Around 1:40 p.m. ET on Wednesday, Chase's Twitter account tweeted: "Chase.com is experiencing intermittent issues. We're working to restore full connectivity & apologize for any inconvenience." Chase spokesman Patrick Linehan repeated a similar statement, and declined to comment further on the reason for the problems.
Monitoring firm Keynote says the trouble appeared to start around 12:15 pm ET and was mostly resolved by the late afternoon, although some sluggishness remained.
Chase's site issues broke out just as Bank of America (Fortune 500) was recovering from its own intermittent slowness. Bank of America didn't reveal the cause of its glitches, but both banks recently rolled out changes to their website that could have inadvertently caused a problem. ,
On blogs and Twitter, some hacker groups were claiming responsibility for the issues at both banks. The problems at both banks began soon after one group posted messages on Pastebin calling for attacks on the banks' sites. The website of the New York Stock Exchange, also mentioned as a target in Tuesday's message, did not suffer any apparent outages.
The favorite weapon for these kinds of cyberattacks is a "distributed denial of service" (DDoS) attack, which directs a flood of traffic to a website and temporarily crashes it by overwhelming its servers. It doesn't actually involve any hacking or security breaches. A DDoS attack would typically cause the type of slowness and intermittent unavailability that both Chase (Fortune 500) and Bank of America experienced this week. ,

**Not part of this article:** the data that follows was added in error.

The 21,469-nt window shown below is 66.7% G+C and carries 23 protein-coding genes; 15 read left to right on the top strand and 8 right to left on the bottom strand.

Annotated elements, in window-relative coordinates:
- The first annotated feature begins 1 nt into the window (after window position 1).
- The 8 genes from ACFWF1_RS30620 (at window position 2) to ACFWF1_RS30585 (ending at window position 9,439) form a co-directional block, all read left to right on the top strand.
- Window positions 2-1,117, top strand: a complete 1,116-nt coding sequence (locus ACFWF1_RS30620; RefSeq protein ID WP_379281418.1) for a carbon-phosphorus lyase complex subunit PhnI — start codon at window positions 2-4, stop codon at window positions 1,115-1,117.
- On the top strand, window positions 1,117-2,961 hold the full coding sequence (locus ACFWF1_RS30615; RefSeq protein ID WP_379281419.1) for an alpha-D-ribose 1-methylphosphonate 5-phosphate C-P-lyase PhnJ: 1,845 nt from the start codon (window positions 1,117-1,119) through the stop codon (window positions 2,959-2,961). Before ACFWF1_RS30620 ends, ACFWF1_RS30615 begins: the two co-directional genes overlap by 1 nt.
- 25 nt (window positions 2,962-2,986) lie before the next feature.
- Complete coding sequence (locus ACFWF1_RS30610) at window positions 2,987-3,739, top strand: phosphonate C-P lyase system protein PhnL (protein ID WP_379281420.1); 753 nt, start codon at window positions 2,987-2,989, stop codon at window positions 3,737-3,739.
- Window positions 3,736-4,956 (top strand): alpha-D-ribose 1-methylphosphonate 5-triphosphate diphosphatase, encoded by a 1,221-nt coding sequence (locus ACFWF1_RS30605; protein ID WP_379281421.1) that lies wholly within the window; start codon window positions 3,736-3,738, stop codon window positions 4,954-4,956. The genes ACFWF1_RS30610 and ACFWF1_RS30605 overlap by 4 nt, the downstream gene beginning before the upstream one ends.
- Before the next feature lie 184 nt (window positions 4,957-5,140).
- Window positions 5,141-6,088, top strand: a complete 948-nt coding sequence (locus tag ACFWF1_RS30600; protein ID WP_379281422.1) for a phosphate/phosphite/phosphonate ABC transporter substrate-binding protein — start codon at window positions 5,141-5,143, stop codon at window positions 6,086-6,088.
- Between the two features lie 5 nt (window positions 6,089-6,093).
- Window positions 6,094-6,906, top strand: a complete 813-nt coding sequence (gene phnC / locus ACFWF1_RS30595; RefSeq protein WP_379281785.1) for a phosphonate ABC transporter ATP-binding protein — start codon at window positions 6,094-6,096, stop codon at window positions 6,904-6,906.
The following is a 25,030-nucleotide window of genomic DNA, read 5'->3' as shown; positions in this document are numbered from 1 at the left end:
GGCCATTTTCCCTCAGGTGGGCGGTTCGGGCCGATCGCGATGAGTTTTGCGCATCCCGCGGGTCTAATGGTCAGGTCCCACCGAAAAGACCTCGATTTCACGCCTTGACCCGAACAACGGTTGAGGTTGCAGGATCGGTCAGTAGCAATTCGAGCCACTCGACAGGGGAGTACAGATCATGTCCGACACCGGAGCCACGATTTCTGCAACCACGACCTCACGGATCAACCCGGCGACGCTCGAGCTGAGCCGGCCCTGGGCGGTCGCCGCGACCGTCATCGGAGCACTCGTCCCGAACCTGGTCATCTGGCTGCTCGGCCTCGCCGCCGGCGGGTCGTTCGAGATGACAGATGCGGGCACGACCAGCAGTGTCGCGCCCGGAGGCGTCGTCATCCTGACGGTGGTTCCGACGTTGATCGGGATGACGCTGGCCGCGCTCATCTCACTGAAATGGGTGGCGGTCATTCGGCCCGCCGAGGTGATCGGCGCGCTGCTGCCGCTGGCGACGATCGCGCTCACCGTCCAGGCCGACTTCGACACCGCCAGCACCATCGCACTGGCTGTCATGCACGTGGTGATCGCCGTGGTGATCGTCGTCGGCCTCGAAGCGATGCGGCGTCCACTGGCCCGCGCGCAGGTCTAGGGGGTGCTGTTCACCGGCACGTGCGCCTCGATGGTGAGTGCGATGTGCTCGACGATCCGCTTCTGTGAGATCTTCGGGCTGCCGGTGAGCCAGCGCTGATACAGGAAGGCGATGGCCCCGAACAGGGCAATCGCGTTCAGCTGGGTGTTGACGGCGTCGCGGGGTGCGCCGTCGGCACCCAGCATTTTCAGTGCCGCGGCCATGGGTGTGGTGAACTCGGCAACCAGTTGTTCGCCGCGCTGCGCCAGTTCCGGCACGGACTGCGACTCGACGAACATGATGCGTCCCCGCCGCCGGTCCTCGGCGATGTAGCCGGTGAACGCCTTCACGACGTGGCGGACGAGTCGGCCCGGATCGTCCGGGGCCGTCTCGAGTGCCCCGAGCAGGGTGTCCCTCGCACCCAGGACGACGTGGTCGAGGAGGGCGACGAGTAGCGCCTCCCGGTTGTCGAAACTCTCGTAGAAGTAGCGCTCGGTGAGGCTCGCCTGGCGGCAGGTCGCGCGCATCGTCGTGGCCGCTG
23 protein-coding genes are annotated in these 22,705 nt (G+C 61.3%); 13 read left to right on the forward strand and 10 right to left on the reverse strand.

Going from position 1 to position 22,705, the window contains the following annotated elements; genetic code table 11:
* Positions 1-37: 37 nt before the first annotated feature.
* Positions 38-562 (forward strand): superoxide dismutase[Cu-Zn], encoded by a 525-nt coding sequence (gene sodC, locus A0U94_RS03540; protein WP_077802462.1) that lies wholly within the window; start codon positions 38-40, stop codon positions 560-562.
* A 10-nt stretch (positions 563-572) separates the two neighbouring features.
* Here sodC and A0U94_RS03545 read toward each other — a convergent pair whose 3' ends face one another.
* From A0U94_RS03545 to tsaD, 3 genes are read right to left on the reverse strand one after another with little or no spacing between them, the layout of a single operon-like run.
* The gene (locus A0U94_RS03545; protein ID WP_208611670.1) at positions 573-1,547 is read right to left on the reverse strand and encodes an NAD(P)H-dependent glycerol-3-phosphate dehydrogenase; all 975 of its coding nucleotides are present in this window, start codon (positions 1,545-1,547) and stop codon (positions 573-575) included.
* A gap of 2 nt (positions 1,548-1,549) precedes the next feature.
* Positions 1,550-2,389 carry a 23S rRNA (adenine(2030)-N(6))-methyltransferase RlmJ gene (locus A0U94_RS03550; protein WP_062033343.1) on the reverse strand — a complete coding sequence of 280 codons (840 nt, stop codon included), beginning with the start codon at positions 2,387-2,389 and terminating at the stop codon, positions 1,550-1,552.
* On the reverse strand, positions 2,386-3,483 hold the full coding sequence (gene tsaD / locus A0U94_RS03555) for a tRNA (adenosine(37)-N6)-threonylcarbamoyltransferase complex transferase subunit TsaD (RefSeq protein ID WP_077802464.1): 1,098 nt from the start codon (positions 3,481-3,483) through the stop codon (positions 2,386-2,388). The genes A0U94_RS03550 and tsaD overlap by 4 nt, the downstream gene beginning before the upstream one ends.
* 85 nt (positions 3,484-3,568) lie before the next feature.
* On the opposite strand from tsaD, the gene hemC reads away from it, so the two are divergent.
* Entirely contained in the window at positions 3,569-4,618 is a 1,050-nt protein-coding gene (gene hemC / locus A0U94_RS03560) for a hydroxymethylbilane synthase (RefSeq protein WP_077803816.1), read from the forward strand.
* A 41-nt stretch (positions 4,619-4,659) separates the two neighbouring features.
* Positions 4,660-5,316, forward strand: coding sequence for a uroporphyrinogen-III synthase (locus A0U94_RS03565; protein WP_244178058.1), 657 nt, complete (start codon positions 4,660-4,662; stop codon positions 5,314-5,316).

But there was no immediate evidence to support the hackers' claims, and several recent ones turned out to be hoaxes. Earlier this month, a person affiliated with the hacktivist collective Anonymous said the group took down the web hosting service GoDaddy, and in June the group UGNazi claimed responsibility for downing Twitter. Both outages were later revealed to be technical issues.
"I can assure you we continuously take proactive measures to secure our systems," Bank of America's spokesman said on Tuesday in response to a question about whether the company had seen any signs of a cyberattack. Chase's spokesman declined to comment about the issue.
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